What is a mortgage note? Also known as a promissory note or deed of trust note, it's the basic loan contract given to you by your lender—the document you signed on the dotted line to make your deal official.
A mortgage note is an important piece of paperwork to keep in your files for a variety of reasons. Here's a rundown of what's on this document, and why it matters.
What is a mortgage note?
Your mortgage note lays out all the specifics of your loan, including the following:
Rate of interest
Terms of your loan (e.g., 30-year fixed or five-year ARM)
Payment due dates
Penalties and fees for not meeting your payment due dates or other terms of your loan
Your mortgage note is also a contract pledging your property as security for the money you’re borrowing. It gives the lender the right to repossess the property if you don’t keep your end of the bargain by making payments promptly and regularly, as spelled out in the contract.
As you can see, your mortgage note is an essential contract and an important legal document, so if you’re buying a home for the first time, make sure you put your mortgage note in a safe place where you know you’ll be able to find it.
It would be a good idea to have a digital copy of it as well, in case your home is destroyed by flood or fire. However, if disaster strikes and you're unprepared, know that your lender has a copy as well.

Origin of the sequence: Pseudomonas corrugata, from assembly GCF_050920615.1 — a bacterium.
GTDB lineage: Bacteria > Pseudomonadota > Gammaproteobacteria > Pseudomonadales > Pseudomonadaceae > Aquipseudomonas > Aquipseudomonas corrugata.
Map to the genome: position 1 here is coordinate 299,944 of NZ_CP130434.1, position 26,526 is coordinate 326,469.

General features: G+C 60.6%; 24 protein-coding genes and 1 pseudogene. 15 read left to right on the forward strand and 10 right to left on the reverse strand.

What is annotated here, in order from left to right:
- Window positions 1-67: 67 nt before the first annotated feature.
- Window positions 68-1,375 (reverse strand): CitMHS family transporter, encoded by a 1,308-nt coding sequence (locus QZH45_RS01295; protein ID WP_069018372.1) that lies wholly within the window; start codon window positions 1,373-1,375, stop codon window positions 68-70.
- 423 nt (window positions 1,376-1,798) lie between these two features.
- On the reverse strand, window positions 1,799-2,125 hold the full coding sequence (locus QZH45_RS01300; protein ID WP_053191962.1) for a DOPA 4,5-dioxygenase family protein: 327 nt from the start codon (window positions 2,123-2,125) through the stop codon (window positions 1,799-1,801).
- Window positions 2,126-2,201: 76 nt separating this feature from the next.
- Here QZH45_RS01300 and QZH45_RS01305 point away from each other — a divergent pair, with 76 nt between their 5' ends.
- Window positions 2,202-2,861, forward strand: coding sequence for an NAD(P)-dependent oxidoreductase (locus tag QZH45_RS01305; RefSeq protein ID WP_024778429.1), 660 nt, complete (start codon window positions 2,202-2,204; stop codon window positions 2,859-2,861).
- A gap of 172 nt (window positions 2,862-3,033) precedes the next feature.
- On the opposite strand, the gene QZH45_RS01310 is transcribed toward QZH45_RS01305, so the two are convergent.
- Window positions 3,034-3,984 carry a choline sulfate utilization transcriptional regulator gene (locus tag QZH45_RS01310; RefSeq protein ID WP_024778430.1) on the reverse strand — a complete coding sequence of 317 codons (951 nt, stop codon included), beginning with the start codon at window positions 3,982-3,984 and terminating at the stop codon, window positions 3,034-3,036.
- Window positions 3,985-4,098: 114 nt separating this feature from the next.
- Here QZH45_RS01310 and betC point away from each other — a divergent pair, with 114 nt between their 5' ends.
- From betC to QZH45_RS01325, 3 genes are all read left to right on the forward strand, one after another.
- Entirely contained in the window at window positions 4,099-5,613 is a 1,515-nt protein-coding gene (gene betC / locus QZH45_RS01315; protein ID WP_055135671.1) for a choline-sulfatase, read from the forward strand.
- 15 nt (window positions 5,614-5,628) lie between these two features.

Mortgage notes and owner financing
Banks and other lending institutions are not the only ones to issue mortgage notes. In fact, “Mortgage notes are often associated with sales of property using owner financing," says Alan Noblitt, owner of Seascape Capital, based in San Diego.
With owner financing, the homeowner not only sells the home, but also loans the buyer the money to make it possible.
“Oftentimes, owner financing can be a form of financing for buyers who experience difficulties obtaining a traditional mortgage loan through a bank,” Noblitt explains.
The buyer then pays this loan back monthly, plus interest, much like a conventional loan. This type of financing, however, typically lasts only a few years—at which point the buyer tries to refinance and apply for a conventional loan from a regular bank.
Can mortgage notes be transferred or sold?
Just so you aren't surprised later on, here's a fun fact: Your lender can sell your mortgage note without your permission. This happens more often than you might think, and it can happen more than once during the life of your loan.
Banks often bundle mortgages together and sell them to investment companies, and the transactions get really complicated. The important thing to know is that the terms of your mortgage note do not change with each new owner, who is required by law to see that the terms remain the same.
So when you get that notice in the mail saying that you’re now making payments to Bank XYZ, instead of to Bank ABC, whom you’ve been paying all along, don’t sweat it. The only thing that will change is the address where you’re sending your payments.
Mortgage notes as investments
Another fun fact: You can buy other people’s mortgage notes. Mortgage notes can be good investmentsfor those who want to get involved with real estate, but are not interested in "the three T’s of landlording: tenants, toilets, and trash," according to real estate investment expert Joel Cone.
Mortgage notes can be purchased through mortgage note brokerages (you can find hundreds online). They can also be purchased in shares of mortgage bundles through real estate investment trusts or other similar products. This is a fairly complicated venture, however, so you’ll want to do lots of research before you jump in.
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